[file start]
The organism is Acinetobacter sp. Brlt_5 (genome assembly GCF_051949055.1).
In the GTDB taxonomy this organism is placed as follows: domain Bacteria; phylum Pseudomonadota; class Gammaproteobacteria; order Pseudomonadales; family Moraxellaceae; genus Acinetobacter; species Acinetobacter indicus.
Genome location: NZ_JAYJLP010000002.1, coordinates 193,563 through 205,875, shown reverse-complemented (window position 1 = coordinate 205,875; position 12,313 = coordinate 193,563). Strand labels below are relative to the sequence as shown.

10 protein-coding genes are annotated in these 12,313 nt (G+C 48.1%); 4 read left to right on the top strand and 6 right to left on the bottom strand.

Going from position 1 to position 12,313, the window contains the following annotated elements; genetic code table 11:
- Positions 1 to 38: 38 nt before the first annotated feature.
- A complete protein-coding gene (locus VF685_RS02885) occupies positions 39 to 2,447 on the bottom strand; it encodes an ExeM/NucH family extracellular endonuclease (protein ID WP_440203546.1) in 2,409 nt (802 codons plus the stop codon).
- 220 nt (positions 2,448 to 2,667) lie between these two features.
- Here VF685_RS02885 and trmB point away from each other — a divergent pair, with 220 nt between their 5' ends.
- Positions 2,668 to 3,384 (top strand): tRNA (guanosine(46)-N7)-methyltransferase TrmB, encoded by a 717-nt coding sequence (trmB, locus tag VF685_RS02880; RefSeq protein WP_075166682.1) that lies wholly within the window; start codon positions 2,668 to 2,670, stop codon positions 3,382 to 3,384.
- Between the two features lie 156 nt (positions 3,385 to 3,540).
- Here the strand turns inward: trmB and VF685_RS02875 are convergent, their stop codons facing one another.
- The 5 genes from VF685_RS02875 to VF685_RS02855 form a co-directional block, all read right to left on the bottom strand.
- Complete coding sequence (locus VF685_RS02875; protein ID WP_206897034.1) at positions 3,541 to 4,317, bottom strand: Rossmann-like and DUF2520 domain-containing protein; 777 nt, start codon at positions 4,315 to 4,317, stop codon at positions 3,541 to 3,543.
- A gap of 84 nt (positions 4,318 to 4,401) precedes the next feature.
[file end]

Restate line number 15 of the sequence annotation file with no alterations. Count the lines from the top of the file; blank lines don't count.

- A gap of 84 nt (positions 4,318 to 4,401) precedes the next feature.